2018 iSuperSEED2 Competition

The National Science Foundation is running an "iSuperSEED2" competition, open to all current MRSECs, to support 4–6 supplements to existing MRSEC awards for efforts that could either nucleate a new Interdisciplinary Research Group (IRG) or substantially redirect an existing IRG. An iSuperSEED2 is a one-time $350,000–$500,000 supplement to an existing MRSEC award (e.g. the Center for Nanoscale Science). NSF will consider a maximum of two iSuperSEED2 proposals per MRSEC. Hence we will have an internal downselect open to teams across the university to choose which two white papers enter the NSF competition.

The maximum budget is $500,000. An itemized budget is not needed – just an approximate total line amount. Allowed costs are as for a regular award. The iSuperSEED2 team must include at least 3 faculty participants from the lead institution (PSU). Additional team members may be from the non-lead institution, but the majority of the team (2/3rds to 3/4ths) must be from the lead institution. Synergistic experiment/theory efforts are preferred. The iSuperSEED2 topics of interest must be part of the current DMR research portfolio, and for this specific call they must be aligned with DMR’s participation in the NSF Big Ideas. We should anticipate that no more than one iSuperSEED2 will be awarded by NSF nationally on any one of the Big idea topics, with varying degrees of competition nationally across the different Big Ideas listed below.

  1. The Quantum Leap: Leading the Next Quantum Revolution: Exploiting quantum mechanics to observe, manipulate, and control the behavior of particles and energy at atomic and subatomic scales, resulting in next-generation technologies for sensing, computing, modeling, and communicating. https://www.nsf.gov/news/special_reports/big_ideas/quantum.jsp
  2. Understanding the Rules of Life: Predicting Phenotype: Elucidating the sets of rules that predict an organism's observable characteristics, its phenotype. Life on our planet is arranged in levels of organization ranging from the molecular scale through to the biosphere. There exists a remarkable amount of complexity in the interactions within and between these levels of organization and across scales of time and space. https://www.nsf.gov/news/special_reports/big_ideas/life.jsp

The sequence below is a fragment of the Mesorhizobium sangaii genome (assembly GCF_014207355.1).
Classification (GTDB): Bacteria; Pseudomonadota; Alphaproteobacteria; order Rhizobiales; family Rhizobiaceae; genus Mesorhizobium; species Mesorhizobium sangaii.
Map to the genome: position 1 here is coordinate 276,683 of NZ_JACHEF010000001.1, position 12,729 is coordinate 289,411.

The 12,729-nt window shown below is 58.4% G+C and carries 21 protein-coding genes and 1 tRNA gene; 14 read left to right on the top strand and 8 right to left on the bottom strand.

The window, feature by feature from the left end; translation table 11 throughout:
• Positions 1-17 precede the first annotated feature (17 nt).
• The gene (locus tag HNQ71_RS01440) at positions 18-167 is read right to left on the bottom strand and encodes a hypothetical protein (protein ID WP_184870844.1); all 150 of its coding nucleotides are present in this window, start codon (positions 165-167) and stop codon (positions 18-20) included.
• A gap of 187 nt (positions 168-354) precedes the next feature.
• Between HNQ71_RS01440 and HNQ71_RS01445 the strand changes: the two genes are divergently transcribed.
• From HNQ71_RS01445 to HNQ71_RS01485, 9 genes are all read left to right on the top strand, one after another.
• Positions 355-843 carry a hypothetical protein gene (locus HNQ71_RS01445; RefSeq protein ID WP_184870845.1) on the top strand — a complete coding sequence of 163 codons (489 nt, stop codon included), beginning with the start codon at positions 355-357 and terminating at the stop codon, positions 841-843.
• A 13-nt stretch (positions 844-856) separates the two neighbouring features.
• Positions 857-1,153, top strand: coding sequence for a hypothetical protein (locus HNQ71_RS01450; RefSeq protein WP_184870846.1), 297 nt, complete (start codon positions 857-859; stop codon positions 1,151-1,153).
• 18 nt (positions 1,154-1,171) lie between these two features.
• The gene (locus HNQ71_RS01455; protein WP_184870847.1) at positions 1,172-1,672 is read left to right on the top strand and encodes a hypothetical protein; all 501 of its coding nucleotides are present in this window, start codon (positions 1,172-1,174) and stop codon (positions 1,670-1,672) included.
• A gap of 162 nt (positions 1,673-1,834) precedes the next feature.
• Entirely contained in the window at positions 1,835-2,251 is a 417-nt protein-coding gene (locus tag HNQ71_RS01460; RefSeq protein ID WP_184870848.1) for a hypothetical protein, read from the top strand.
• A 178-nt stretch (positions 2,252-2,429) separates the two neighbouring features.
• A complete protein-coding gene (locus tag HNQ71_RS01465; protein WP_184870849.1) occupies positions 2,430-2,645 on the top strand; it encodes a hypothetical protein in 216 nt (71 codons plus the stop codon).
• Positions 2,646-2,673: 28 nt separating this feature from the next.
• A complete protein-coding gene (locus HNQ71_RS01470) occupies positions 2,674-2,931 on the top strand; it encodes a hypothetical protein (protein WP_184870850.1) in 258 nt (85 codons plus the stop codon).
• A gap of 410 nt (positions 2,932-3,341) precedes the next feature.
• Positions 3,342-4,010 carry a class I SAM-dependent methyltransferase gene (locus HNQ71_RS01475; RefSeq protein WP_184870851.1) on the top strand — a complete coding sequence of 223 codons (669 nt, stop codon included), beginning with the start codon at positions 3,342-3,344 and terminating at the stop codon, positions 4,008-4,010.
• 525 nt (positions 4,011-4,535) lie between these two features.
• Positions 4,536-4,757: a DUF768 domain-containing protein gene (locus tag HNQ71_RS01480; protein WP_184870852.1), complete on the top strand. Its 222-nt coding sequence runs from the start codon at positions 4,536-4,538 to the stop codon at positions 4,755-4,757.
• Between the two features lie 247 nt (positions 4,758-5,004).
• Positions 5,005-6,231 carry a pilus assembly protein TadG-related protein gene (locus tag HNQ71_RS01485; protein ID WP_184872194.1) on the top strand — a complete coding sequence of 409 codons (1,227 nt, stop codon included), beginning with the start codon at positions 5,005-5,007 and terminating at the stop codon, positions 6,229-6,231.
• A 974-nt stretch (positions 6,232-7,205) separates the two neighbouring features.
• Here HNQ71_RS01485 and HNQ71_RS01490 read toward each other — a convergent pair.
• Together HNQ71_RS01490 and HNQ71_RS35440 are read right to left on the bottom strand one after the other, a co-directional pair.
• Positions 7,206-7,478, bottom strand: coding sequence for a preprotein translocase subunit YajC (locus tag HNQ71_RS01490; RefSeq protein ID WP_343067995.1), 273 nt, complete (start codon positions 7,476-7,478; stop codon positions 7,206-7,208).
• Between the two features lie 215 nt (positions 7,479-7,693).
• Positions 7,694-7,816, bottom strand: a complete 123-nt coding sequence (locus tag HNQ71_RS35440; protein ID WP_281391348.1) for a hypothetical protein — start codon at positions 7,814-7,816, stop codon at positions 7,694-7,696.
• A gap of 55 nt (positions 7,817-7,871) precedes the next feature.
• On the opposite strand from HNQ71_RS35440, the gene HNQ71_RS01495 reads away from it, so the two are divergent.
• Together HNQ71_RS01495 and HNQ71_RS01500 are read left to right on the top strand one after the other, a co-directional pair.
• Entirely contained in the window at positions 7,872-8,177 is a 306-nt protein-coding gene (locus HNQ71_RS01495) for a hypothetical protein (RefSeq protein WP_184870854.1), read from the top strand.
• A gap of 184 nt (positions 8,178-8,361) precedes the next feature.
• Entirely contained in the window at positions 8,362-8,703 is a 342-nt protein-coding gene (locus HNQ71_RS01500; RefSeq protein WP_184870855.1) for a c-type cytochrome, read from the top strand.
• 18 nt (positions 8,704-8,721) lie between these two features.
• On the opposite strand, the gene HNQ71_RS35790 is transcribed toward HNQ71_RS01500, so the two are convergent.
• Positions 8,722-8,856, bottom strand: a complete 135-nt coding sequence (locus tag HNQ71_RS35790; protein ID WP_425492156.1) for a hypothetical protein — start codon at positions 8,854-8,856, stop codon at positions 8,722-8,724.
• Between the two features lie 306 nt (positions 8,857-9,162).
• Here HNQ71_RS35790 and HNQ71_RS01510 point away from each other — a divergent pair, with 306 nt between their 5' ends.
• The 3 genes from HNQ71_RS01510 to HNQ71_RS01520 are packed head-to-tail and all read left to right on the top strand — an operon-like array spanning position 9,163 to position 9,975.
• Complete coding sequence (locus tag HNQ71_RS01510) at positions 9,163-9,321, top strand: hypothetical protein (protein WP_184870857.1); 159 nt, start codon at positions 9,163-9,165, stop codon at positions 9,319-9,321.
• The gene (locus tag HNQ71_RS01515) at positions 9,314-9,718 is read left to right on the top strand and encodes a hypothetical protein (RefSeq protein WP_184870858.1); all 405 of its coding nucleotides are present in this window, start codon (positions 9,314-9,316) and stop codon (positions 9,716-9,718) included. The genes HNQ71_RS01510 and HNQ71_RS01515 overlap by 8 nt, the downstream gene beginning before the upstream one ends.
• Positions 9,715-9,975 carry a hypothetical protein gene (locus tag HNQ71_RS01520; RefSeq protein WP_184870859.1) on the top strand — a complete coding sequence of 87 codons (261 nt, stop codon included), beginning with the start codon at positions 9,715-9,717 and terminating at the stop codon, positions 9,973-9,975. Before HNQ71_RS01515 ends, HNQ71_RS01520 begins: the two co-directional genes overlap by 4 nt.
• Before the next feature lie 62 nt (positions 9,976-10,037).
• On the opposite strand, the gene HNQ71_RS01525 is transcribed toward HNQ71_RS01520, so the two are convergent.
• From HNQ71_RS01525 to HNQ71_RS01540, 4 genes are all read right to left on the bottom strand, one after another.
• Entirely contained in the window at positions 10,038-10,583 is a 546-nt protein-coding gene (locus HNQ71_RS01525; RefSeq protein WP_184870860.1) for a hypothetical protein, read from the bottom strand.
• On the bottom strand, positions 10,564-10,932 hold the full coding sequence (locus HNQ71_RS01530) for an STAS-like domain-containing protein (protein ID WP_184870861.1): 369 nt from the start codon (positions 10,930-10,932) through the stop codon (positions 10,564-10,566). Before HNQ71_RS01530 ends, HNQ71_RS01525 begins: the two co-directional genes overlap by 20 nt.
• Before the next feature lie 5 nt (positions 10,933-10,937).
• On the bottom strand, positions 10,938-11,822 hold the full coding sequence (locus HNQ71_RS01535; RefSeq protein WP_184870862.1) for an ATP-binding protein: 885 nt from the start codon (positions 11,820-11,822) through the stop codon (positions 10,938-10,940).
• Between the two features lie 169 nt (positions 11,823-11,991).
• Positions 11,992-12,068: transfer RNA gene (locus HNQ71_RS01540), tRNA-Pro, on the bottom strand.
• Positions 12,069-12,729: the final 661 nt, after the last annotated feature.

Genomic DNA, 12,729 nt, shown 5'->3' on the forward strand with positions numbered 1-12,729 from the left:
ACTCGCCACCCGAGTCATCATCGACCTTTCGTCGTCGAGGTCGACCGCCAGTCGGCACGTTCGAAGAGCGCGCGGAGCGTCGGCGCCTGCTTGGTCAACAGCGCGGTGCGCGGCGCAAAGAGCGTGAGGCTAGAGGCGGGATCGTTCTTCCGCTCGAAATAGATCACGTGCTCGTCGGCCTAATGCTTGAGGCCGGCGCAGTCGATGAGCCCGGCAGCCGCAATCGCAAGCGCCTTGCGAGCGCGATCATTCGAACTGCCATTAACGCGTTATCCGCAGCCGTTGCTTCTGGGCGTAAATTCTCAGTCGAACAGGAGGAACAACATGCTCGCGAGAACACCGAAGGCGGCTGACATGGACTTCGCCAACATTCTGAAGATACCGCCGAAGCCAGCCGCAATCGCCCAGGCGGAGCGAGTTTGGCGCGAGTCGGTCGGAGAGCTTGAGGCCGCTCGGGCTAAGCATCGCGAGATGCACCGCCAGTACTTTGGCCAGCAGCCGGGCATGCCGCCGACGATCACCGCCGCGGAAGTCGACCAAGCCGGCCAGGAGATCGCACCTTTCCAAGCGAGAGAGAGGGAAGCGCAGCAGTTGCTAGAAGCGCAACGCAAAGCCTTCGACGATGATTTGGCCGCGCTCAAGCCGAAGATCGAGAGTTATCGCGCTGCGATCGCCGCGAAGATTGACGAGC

3. Harnessing the Data Revolution:Engaging NSF's research community in the pursuit of fundamental research in data science and engineering, the development of a cohesive, federated, national-scale approach to research data infrastructure, and the development of a 21st-century data-capable workforce. https://www.nsf.gov/news/special_reports/big_ideas/harnessing.jsp
  4. The Future of Work at the Human-Technology Frontier:Understanding how constantly evolving technologies are actively shaping the lives of workers and how people in turn can shape those technologies, especially in the world of work. The future of work at the human-technology frontier will bring together NSF research communities to conduct basic scientific research on the interaction of humans, society, and technology that will help shape the future of work to increase opportunities for workers and productivity for the American economy. https://www.nsf.gov/news/special_reports/big_ideas/human_tech.jsp
  5. Growing Convergence Research at NSF:Framing challenging research questions at inception, and fostering the collaborations needed for successful inquiry. The grand challenges of today -- protecting human health; understanding the food, energy, water nexus; exploring the universe at all scales -- will not be solved by one discipline alone. They require convergence: the merging of ideas, approaches and technologies from widely diverse fields of knowledge to stimulate innovation and discovery. https://www.nsf.gov/news/special_reports/big_ideas/convergent.jsp
  6. NSF INCLUDES (Inclusion across the Nation of Communities of Learners of Underrepresented Discoverers in Engineering and Science):Enhancing STEM through Diversity and Inclusion: Transforming education and career pathways to help broaden participation in science and engineering. NSF has funded 67 launch pilots to date. The focus of these NSF INCLUDES launch pilots spans a number of broadening participation activities – from STEM engagement and preparatory experiences for students and other community members to educator training to new academic programs that expand access to STEM education. https://www.nsf.gov/news/special_reports/big_ideas/includes.jsp

To compete for the two slots that the Center for Nanoscale Science will be submitting to the national NSF competition, submit a white paper, not to exceed 3 pages to the MRSEC Director (vhc2@psu.edu) no later than midnight on July 5 (this is a hard deadline, as we must meet the NSF deadline – the selected white papers will be forwarded to NSF with minimal further revision). Describe the proposed work, the expertise and role of the participants; note the number of graduate stduents or post-docs that will be involved in the project. Describe your vision regarding the iSuperSEED2's ultimate scientific goals and note if it (a) is complementary to an existing IRG and has potential to redirect that IRG; or (b) is a new effort that may lead to a compelling future IRG. Emphasize the alignment of the iSuperSEED2 with the DMR role in the NSF Big Ideas. Reference pages are not counted as part of the 3-page limit.

If you have any questions in how to prepare the most compelling possible white paper, please contact the MRSEC Director Vin Crespi (vhc2@psu.edu, 814 571-2711) and I will be happy to assist. This  competition is open to teams from across the University, but topics must align to DMR goals. The ultimate selection criterion will be likelihood of success in the NSF competition, plus prospects for the iSuperSEED in question to successfully compete in the renewal competition as part of an existing or new IRG.